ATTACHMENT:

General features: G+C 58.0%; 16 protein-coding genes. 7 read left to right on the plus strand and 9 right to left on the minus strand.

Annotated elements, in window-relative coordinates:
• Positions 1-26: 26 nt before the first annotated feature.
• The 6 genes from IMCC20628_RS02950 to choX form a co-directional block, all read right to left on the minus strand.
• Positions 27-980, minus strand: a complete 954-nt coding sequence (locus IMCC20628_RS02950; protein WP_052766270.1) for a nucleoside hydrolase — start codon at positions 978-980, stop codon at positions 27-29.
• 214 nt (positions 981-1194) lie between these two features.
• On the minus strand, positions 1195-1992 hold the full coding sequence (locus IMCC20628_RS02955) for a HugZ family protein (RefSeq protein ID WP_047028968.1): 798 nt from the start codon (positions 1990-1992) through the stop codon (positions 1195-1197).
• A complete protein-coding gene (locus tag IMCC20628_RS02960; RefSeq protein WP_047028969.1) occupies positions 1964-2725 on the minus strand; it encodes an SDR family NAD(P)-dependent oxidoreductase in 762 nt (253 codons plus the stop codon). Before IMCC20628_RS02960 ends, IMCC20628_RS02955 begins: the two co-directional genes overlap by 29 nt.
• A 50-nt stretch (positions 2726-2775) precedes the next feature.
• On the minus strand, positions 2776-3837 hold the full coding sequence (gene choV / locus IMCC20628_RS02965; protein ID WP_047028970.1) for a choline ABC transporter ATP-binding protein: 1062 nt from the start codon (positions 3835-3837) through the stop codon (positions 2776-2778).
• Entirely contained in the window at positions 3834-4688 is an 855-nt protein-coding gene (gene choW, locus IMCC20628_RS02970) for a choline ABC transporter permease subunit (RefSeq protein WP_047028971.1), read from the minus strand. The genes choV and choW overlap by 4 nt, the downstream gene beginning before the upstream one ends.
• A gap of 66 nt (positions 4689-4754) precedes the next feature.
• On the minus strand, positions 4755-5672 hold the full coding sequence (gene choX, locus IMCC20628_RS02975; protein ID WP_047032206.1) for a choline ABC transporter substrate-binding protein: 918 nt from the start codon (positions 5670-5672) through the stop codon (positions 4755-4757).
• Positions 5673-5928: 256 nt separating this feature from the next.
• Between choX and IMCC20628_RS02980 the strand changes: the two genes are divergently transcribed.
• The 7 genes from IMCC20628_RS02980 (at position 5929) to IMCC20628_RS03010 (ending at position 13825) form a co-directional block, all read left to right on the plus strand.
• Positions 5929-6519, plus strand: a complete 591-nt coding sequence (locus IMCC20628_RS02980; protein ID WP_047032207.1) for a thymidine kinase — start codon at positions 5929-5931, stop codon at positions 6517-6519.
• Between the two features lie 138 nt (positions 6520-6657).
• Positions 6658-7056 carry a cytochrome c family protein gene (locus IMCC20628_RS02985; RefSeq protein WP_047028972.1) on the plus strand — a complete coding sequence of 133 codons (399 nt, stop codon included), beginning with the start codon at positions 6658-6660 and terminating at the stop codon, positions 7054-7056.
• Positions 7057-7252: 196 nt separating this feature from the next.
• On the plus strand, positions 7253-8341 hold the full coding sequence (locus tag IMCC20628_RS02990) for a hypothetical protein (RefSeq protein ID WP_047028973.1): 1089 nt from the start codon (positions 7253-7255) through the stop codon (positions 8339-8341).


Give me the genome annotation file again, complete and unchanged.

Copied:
General features: G+C 58.0%; 16 protein-coding genes. 7 read left to right on the plus strand and 9 right to left on the minus strand.

Annotated elements, in window-relative coordinates:
• Positions 1-26: 26 nt before the first annotated feature.
• The 6 genes from IMCC20628_RS02950 to choX form a co-directional block, all read right to left on the minus strand.
• Positions 27-980, minus strand: a complete 954-nt coding sequence (locus IMCC20628_RS02950; protein WP_052766270.1) for a nucleoside hydrolase — start codon at positions 978-980, stop codon at positions 27-29.
• 214 nt (positions 981-1194) lie between these two features.
• On the minus strand, positions 1195-1992 hold the full coding sequence (locus IMCC20628_RS02955) for a HugZ family protein (RefSeq protein ID WP_047028968.1): 798 nt from the start codon (positions 1990-1992) through the stop codon (positions 1195-1197).
• A complete protein-coding gene (locus tag IMCC20628_RS02960; RefSeq protein WP_047028969.1) occupies positions 1964-2725 on the minus strand; it encodes an SDR family NAD(P)-dependent oxidoreductase in 762 nt (253 codons plus the stop codon). Before IMCC20628_RS02960 ends, IMCC20628_RS02955 begins: the two co-directional genes overlap by 29 nt.
• A 50-nt stretch (positions 2726-2775) precedes the next feature.
• On the minus strand, positions 2776-3837 hold the full coding sequence (gene choV / locus IMCC20628_RS02965; protein ID WP_047028970.1) for a choline ABC transporter ATP-binding protein: 1062 nt from the start codon (positions 3835-3837) through the stop codon (positions 2776-2778).
• Entirely contained in the window at positions 3834-4688 is an 855-nt protein-coding gene (gene choW, locus IMCC20628_RS02970) for a choline ABC transporter permease subunit (RefSeq protein WP_047028971.1), read from the minus strand. The genes choV and choW overlap by 4 nt, the downstream gene beginning before the upstream one ends.
• A gap of 66 nt (positions 4689-4754) precedes the next feature.
• On the minus strand, positions 4755-5672 hold the full coding sequence (gene choX, locus IMCC20628_RS02975; protein ID WP_047032206.1) for a choline ABC transporter substrate-binding protein: 918 nt from the start codon (positions 5670-5672) through the stop codon (positions 4755-4757).
• Positions 5673-5928: 256 nt separating this feature from the next.
• Between choX and IMCC20628_RS02980 the strand changes: the two genes are divergently transcribed.
• The 7 genes from IMCC20628_RS02980 (at position 5929) to IMCC20628_RS03010 (ending at position 13825) form a co-directional block, all read left to right on the plus strand.
• Positions 5929-6519, plus strand: a complete 591-nt coding sequence (locus IMCC20628_RS02980; protein ID WP_047032207.1) for a thymidine kinase — start codon at positions 5929-5931, stop codon at positions 6517-6519.
• Between the two features lie 138 nt (positions 6520-6657).
• Positions 6658-7056 carry a cytochrome c family protein gene (locus IMCC20628_RS02985; RefSeq protein WP_047028972.1) on the plus strand — a complete coding sequence of 133 codons (399 nt, stop codon included), beginning with the start codon at positions 6658-6660 and terminating at the stop codon, positions 7054-7056.
• Positions 7057-7252: 196 nt separating this feature from the next.
• On the plus strand, positions 7253-8341 hold the full coding sequence (locus tag IMCC20628_RS02990) for a hypothetical protein (RefSeq protein ID WP_047028973.1): 1089 nt from the start codon (positions 7253-7255) through the stop codon (positions 8339-8341).